New JVM Option Enables Generation of Mixed-Mode Flame Graphs
Java has added a new launch option “-XX:+PreserveFramePointer” in JDK versions 8 and 9, that enables generation of mixed-mode flame graphs.
Flame graphs visually present the data gathered by performance profilers, tools used by developers for performance tuning their applications. In the past, Java developers had to use system profilers such as perf command in Linux, together with JVM profilers such as hprof, to get the full picture of their application performance.
System profilers only trace system code paths, whereas JVM profilers trace only the Java code paths. Netflix performance engineers Brendan Gregg and Martin Spier note that it is desirable for profilers to sample system as well as Java code paths:
To understand all types of CPU consumers, we previously used both types of profilers, creating a flame graph for each. This worked – sort of. While all CPU consumers could be seen, Java methods were missing from the system profile, which was crucial context we needed. Ideally, we would have one flame graph that shows it all: system and Java code together.
The reason profilers could not generate “mixed-mode” profiles (i.e., profile information from both system code path and Java code paths) was a result of how JVM Just In Time (JIT) compilers were implemented.
To understand this, we need to know that the operating system maintains layers of system calls in a “stack frame”. For example, on x86 machines, the most recent call of the stack frame is referenced by the frame pointer register. System profilers traverse the call stack of the process for profiling, and fetch details from the frame pointer register. Compilers and virtual machines (including the JVM JIT implementations) targeting x86 machines often calculate the offset from the stack pointer and hence they don't need to use the frame pointer register. They instead use the frame pointer as a general purpose register as an optimization. However, this optimization by the JVM JIT implementations break the ability of the profiling tools to traverse the stack and fetch call details.
To support mixed-mode profilers, the JVM has added support for the “-XX:+PreserveFramePointer” option. When this option is supplied, the JVM will abide by the frame pointer intended semantics and not use it as a general purpose register. Because this option disables a compiler optimization, there could be a small performance hit when this option is turned on. However, since this option is disabled by default, there is no performance impact for the default configuration of the JVM.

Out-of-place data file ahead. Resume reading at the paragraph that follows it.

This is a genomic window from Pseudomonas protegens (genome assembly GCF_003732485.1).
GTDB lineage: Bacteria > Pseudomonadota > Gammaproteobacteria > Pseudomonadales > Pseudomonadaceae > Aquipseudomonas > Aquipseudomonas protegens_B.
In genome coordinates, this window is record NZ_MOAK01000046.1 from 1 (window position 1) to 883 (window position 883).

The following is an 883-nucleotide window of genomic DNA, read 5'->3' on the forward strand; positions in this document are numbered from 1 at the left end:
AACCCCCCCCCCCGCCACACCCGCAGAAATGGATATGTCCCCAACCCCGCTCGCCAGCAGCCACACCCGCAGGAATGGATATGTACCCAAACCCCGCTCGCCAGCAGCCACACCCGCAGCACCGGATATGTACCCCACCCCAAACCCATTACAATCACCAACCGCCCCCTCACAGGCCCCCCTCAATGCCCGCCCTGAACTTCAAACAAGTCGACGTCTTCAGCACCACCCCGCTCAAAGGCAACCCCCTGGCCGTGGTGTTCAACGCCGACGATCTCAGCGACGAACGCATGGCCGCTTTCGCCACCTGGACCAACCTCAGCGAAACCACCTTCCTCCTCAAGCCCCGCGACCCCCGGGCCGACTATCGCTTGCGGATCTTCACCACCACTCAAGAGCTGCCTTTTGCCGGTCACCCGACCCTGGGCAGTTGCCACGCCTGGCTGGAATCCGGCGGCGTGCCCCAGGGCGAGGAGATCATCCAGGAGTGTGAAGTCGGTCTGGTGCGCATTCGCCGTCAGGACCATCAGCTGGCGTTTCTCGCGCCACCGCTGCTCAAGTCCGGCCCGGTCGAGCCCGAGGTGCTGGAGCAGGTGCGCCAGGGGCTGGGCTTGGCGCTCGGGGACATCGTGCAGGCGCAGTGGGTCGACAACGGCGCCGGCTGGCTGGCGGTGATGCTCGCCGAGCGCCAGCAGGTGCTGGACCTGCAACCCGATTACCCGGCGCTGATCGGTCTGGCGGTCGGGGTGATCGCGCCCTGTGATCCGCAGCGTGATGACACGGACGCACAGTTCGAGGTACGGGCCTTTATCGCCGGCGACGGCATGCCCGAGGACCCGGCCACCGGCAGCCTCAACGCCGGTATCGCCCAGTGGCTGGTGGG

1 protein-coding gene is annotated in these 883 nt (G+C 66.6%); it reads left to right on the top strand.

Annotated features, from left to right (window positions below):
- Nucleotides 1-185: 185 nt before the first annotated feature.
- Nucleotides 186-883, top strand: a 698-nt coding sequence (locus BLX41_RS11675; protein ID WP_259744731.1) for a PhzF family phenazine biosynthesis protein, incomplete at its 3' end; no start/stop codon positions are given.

Brendan’s original post on the OpenJDK mailing list provides details of the patch for hotspot JVM.
InfoQ spoke to Brendan about the flame graphs and the new JDK option.
InfoQ: Does the new JDK option: -XX:+PreserveFramePointer help tools other than profilers, such as debuggers?
Brendan: This can make a difference for any debugger or profiler which uses frame pointers as a stack walking method, which is the traditional technique, e.g., gdb.
InfoQ: The Java bug issue supporting this option describes potential performance hit when this option is enabled. Can you elaborate on that?
Brendan: The performance hit should be small: between 0 and 3% depending on the workload. Microbenchmarks that run tight code may hurt more from lacking an extra register for compiler optimizations; whereas real world workloads should hurt less.
The performance hit was much larger in the past. x86 had fewer registers, so by freeing up a register helped more. There were also pipeline stall issues with managing the frame pointer. Both of these problems are much less of a concern with most modern processors.
InfoQ: Can you please share a sample mixed-mode flame graph that was generated with the help of this Java option?
Brendan: I think this is a nice example, and well understood.
With this JVM enhancement, Java developers can now run profilers and generate flame graphs that visualize both system code paths and Java code paths.
The FlameGraph project, which provides flame graph functionality externally, is available as a free download from GitHub. Developers can also download JDK 8 (OpenJDK 8u60 - update 60 build 19) and Java 9 early access releases that support the “-XX:+PreserveFramePointer” option.